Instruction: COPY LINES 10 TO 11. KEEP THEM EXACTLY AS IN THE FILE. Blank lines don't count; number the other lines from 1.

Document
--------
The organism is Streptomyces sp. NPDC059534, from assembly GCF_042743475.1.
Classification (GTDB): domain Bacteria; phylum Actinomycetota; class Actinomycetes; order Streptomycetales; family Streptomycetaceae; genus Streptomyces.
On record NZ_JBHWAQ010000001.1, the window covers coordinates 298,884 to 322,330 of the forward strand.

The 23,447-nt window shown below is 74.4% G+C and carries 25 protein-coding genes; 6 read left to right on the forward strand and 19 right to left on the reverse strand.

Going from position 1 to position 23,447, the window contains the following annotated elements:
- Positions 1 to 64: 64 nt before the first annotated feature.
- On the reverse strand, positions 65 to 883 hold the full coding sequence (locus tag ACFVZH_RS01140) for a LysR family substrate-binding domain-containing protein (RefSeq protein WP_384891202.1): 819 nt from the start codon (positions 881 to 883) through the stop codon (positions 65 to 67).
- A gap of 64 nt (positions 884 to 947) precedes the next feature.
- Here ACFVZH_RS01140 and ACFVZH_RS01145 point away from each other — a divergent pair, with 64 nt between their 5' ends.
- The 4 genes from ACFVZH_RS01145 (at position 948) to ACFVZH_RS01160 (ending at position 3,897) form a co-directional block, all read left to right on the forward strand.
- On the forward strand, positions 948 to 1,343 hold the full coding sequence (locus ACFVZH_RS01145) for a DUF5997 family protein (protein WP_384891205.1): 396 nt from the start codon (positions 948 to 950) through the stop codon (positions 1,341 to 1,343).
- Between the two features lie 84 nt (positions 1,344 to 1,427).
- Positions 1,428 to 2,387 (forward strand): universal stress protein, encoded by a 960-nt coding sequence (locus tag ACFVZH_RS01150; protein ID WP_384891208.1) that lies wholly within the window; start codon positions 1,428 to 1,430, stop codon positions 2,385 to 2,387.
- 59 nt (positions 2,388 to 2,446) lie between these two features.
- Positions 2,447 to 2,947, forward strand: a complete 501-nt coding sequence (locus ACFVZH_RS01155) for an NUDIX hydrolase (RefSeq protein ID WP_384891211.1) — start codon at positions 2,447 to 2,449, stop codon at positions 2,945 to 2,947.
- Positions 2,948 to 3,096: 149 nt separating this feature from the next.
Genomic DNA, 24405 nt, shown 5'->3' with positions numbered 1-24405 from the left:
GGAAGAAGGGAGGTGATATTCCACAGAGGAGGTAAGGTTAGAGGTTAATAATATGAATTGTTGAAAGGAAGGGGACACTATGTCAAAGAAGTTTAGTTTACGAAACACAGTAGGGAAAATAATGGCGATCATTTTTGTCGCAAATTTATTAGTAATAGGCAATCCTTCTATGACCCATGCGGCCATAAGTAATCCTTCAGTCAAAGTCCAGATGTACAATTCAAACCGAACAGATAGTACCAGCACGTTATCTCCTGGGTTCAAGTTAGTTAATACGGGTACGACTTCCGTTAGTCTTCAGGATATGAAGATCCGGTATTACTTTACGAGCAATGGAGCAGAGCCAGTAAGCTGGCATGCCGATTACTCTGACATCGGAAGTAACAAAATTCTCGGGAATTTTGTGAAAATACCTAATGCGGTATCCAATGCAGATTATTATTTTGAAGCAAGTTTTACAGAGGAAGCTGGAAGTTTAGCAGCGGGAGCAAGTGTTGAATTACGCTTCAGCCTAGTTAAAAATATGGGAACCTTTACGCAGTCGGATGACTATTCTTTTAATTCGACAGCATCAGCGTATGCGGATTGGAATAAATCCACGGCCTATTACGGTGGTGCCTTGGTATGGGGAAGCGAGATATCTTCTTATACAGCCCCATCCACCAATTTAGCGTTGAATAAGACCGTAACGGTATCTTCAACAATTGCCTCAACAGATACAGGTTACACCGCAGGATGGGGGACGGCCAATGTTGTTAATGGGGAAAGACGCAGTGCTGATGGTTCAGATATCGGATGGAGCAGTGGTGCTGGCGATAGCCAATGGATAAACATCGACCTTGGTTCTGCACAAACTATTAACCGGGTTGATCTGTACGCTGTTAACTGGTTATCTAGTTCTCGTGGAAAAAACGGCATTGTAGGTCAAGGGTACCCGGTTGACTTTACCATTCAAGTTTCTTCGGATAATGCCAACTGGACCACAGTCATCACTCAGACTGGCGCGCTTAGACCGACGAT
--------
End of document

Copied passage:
- The 4 genes from ACFVZH_RS01145 (at position 948) to ACFVZH_RS01160 (ending at position 3,897) form a co-directional block, all read left to right on the forward strand.
- On the forward strand, positions 948 to 1,343 hold the full coding sequence (locus ACFVZH_RS01145) for a DUF5997 family protein (protein WP_384891205.1): 396 nt from the start codon (positions 948 to 950) through the stop codon (positions 1,341 to 1,343).